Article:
There were no significant differences in the groups in the age of onset for substance use, duration of illness, frequency of hospitalization, or time to relapse. The age at dependence was significantly earlier in the group using opioids (P = 0.015). Although the frequencies of relapses and medical help sought were more in the opioid-dependence group, it was not statistically significant. Results showed significant differences in marital, socioeconomic, and employment statuses in the two groups. Detailed sociodemographic profile of the sample is presented in [Table 1].
Table 1: Sociodemographic profile of both groups

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In the comparison of substance use history, the difference between the two groups in the number of times patients abstained from alcohol or opioid was found to lean toward statistical significance (P = 0.055). There were no significant differences in the duration of illness, number of times relapsed or hospitalized, duration of abstinence, or medical help sought [Table 2].
Table 2: Substance use history in both the groups

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When the groups were compared for factors associated with relapse (craving, self-efficacy, and affect), opioid-dependence patients scored significantly higher on craving (BSCS; P = 0.0002, t = 3.97), perceived criticism (P = 0.0001, t = 4.7), and lower on self-efficacy (DASES; P = 0.016, t = 2.46) [Table 3]. Although the opioid group had higher scores on negative affect of the affect balance scale, it did not achieve statistical significance (P = 0.073 ns, t = 1.837). No significant differences were found on the emotional involvement subscale in both the groups. Furthermore, there was no significant difference in family history of substance use in both the groups [Table 3].
Table 3: Additional substance use history in both groups

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Opioid patients were more likely to have a past (P < 0.0001) or current other substance use (P = 0.0105). The opioid group was more likely to have a criminal record (P = 0.025). No differences were seen in family history of substance use disorders in both the groups (P = 0.094).

Most subjects cited two or more causes for relapse. Most common reasons cited for relapse in both the groups was desire for positive mood [Table 4], followed by sleep difficulties and negative affect in alcohol dependence and craving and sleep difficulties in opioid dependence. Emotional state contributed to a relapse precipitant in 76%–80% of the subjects in both the groups.
Table 4: Reasons cited for current relapse in both groups

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When BSCS, ABS, FEICS, and DASES were correlated with each other [Table 5], negative affect was seen to be positively correlated with craving and perceived criticism, whereas the same affect was negatively correlated with self-efficacy in both the groups [Table 6]. On multiple regression analyses, differential correlates of negative affect emerged in both the groups. Perceived criticism (0.0046) and craving (P = 0.014) were significantly associated with negative affect in the alcohol group. Self-efficacy was the only significant correlate of negative affect (P = 0.025) in the opioid group [Table 7].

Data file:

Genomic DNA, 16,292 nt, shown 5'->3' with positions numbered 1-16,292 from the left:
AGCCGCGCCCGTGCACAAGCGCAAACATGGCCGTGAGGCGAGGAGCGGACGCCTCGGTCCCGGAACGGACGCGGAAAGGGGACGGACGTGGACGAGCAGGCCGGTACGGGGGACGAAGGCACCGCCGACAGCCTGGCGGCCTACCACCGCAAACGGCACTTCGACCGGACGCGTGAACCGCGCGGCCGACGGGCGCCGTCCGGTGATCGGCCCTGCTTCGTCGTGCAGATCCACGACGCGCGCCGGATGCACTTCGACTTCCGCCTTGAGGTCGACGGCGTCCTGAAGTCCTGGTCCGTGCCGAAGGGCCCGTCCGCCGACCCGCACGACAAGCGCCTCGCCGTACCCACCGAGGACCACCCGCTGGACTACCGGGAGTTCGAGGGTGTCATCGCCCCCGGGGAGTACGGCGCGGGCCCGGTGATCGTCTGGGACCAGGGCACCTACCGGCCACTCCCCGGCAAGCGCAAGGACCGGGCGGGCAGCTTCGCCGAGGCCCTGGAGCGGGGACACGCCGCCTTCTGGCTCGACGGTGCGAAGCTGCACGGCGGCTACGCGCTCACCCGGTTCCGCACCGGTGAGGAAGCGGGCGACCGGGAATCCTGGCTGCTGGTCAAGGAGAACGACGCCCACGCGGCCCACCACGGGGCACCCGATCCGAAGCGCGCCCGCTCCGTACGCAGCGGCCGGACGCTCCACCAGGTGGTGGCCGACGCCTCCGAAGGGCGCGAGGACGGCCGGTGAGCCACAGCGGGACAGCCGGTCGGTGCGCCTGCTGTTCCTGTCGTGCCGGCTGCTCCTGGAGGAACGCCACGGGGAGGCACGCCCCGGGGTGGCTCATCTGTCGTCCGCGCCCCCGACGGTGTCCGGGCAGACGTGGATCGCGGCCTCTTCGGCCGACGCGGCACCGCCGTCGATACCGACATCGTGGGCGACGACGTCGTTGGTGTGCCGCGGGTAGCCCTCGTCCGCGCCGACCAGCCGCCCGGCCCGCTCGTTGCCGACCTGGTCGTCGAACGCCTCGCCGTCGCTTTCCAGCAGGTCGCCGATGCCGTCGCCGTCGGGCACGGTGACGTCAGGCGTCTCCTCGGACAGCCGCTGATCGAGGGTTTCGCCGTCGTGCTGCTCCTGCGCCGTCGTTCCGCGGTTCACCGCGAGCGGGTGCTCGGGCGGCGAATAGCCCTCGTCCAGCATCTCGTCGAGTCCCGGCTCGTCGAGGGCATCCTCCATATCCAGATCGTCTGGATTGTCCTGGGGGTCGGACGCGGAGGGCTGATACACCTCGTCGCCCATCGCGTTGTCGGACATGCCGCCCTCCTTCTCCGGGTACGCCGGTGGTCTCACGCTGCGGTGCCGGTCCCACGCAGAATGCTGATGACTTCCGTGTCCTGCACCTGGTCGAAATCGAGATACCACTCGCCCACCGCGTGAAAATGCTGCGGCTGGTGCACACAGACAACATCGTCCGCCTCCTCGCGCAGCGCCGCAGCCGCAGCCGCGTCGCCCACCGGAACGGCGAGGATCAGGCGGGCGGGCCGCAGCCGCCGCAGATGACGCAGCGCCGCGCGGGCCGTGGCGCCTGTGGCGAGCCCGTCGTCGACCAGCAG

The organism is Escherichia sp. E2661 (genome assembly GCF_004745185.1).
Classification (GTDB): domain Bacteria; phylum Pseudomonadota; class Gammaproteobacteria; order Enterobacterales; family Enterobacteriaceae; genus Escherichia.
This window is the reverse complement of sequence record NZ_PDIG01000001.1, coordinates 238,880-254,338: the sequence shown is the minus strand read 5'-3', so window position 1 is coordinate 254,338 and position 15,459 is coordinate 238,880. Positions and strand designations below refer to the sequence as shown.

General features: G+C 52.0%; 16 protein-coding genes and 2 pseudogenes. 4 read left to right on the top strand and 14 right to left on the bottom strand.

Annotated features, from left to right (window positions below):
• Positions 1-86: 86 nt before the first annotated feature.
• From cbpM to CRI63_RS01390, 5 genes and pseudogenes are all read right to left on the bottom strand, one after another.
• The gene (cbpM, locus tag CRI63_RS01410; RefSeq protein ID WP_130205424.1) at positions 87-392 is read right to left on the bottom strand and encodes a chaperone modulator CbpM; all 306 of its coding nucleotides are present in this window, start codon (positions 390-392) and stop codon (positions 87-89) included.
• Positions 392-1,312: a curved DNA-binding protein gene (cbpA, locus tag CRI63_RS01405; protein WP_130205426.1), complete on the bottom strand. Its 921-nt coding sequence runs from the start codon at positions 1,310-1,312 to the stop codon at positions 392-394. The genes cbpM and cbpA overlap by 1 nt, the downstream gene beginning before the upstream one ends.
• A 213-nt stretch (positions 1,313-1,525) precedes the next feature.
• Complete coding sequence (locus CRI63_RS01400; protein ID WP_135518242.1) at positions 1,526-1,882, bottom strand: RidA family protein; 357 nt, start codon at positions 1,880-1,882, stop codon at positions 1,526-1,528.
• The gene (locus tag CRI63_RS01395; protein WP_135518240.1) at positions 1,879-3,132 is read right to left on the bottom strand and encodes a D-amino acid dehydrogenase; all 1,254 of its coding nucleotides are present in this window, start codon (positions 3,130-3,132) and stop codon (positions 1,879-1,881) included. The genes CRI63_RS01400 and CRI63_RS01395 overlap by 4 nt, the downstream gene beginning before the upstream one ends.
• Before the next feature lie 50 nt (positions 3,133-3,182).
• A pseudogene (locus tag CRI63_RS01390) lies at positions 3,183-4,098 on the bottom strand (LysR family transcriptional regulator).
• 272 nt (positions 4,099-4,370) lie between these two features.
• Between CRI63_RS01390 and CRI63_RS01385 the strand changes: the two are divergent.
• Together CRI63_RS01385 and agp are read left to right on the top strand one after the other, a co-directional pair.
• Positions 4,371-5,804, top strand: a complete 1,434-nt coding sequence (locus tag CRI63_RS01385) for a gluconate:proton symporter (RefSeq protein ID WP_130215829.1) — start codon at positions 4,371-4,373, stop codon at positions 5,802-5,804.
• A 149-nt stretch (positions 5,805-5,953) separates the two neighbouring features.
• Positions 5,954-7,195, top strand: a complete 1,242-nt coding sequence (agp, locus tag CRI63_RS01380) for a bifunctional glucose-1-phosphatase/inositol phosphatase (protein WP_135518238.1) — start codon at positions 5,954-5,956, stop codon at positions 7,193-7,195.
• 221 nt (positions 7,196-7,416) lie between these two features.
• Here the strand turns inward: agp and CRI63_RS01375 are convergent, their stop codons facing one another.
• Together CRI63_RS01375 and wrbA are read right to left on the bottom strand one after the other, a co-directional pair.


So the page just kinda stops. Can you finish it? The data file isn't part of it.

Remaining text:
Table 5: Comparison of craving, affect, self-efficacy and family support in both groups

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Table 6: Correlation of various measures in both groups

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Table 7: Multiple regression analyses of negative affect

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   Discussion Top

Lower socioeconomic status may predispose to substance use or be a consequence of social maladjustment due to early onset of dependence. Unemployment coupled with financial problems are known to predispose to relapse.[19] The high cost of acquiring opioids further worsens the situation. Lack of a stable income coupled with financial crunch for acquiring the substance is associated with substance-related criminality.[20] In addition, the cost of acquiring opioid for chronic use is higher than that of alcohol. Similar findings were seen in our study with opioid group subjects having a significantly higher likelihood of criminal record as compared to alcohol group.

The earlier age at development of a dependence pattern was significantly earlier in the opioid group is consistent with other studies in the literature[21] and is potentially attributable to the highly addictive properties of opioid. Alcohol dependence is slow to develop. Researchers have found that the later development of dependence pattern in alcohol use probably allows time for the subjects to complete their education, be employed, and get married.[22] Similar findings were seen in our study with the alcohol group being more likely to be ever married and be employed as compared to the opioid group. The duration of illness in the alcohol group was marginally higher than the opioid group and no statistically significant difference seen in our study. This is not in keeping with other studies which have found a longer duration of illness in alcohol dependence.[23] Longer duration of illness at presentation in alcohol use disorders is due to later development of social and occupational dysfunction as compared to opioid. Higher cognitive and family dysfunction have been found in opioid dependence as compared to alcohol dependence.[24]